Yesterday, the Supreme Court of Canada ruled to uphold a lower Ontario court decision that ruled this country’s current laws surrounding prostitution are unconstitutional.

Conservative groups including those in religious camps*, followed by decrying the court rulings as an attack on the women. Those on the opposite end of the spectrum were saying the same thing when the laws were in place.

MPs like Joy Smith were emailing out after the SCC ruling (read it in full) lamenting how the landmark decision was a step in “legalizing prostitution”. I saw many in social media circles cry out about the, “sad day…making it OK in this country to buy and sell girls.”

Hang on. The court ruling did NOT legalize prostitution nor does it condone exploitation in any way, shape or form. What’s with the empty rhetoric?

I think it’s calculated. On one hand, to appease the conservative ideal and placate those who know little about the subject, and then on the other hand to setup the true scheme–implementing the ‘Nordic’ model for future legislation.

Here’s what the SCC ruling was about.


The Supreme Court of Canada upheld a lower court ruling that deemed the current laws against living off the avails of prostitution and operating a bawdy house to be unconstitutional because they infringed on more basic human rights of protection for sex workers.

Bear in mind in Canada it has never been illegal to buy or sell sex between two consenting adults. The idea this ruling affects the vulnerability of women is off the mark completely. What is does, however, is highlight how inept previous legislation was. The decision doesn’t leave the country hanging either, as new legislation is already in the works. Police and others with their news releases stating the decision won’t leave sex workers better off ignores the plain fact that the one year grace period before the current law is removed will never expire; new legislation will take its place.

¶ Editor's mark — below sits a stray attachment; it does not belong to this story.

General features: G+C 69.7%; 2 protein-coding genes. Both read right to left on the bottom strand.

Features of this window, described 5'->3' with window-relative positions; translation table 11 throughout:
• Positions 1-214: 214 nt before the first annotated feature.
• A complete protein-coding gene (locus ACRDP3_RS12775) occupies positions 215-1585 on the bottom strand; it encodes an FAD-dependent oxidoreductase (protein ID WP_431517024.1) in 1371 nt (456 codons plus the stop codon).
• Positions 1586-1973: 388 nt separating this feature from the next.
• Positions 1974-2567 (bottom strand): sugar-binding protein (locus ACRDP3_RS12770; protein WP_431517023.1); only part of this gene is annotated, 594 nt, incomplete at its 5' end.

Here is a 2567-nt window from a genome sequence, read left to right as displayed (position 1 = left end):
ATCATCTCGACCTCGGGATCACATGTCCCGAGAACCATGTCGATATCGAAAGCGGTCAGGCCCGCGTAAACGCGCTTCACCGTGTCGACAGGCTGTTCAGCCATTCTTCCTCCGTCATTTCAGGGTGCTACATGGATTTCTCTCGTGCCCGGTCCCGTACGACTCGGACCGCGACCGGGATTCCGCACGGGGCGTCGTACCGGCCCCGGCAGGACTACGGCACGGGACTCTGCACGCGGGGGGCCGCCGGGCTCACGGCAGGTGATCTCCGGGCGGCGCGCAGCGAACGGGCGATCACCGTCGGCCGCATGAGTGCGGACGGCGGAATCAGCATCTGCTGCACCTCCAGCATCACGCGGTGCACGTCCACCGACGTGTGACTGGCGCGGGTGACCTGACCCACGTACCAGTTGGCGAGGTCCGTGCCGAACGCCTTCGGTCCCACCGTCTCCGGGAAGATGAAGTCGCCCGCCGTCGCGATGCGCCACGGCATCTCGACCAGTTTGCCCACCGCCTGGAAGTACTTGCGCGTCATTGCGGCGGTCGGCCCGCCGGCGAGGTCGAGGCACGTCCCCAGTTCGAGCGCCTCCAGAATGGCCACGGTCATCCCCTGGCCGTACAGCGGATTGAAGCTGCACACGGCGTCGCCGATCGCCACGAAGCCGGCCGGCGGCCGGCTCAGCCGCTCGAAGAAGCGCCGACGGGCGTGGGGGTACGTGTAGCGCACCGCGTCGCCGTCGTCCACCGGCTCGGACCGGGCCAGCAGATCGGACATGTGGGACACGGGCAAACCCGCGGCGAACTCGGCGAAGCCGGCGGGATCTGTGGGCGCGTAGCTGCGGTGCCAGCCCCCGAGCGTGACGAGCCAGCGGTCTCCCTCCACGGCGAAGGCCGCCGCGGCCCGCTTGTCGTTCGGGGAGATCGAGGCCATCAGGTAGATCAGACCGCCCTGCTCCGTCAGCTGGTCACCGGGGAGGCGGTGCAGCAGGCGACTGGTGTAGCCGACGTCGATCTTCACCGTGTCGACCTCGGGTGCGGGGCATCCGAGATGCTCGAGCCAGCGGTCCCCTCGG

What’s interesting about the eventual impact is the charade with organizations who have ‘grave concern’ over the ruling yet springboard their concern in a completely different direction–lobbying lawmakers to implement together the new legislation. Make no mistake, new legislation is already in the works, and it also includes the ‘Nordic’ model which seeks to criminalize the purchase of sex, and decriminalize the sale. This is a curious move since it goes against many facets of conservative culture. Fundamentally the model may not work in Canada. Why? Culturally we’re different than ‘socialist’ Sweden. In order for the Nordic model to work Canadians need to be OK with viewing prostitutes as victims, and also the solution to prostitution social program and NOT jail.

That will be a tough pill to swallow for the Conservative government.

The reality is, the ruling is the greatest opportunity from all camps looking to impact the future laws of prostitution in this country. And all the groups have long ago recognized it as such–a chance to shape this country and ultimately reduce exploitation.

How we get there will undoubtedly take careful navigation around existing paradigms and selective change in areas where those perspectives inhibit effective legislation.

* I think the lack of clarity partially has to do with history. I think it has to do with history. Conservative groups, including the religious camps, have not always been interested in justice issues like prostitution. Social justice was thought to be a liberal hippy thing. That’s mostly changed in the past 10 years. Now we have all sorts of groups working hard to right injustice. Conservative groups are among the mix and largely formulated from a political position first. But sometimes that gets in the way of the ‘greater good’. So in the case of prostitution you have a historical conservative position that prostitution is bad and prostitutes should be imprisoned, balanced with an effective approach of the now popular ‘Nordic’ model of prostitution that looks to criminalize purchase and decriminalize sex work.

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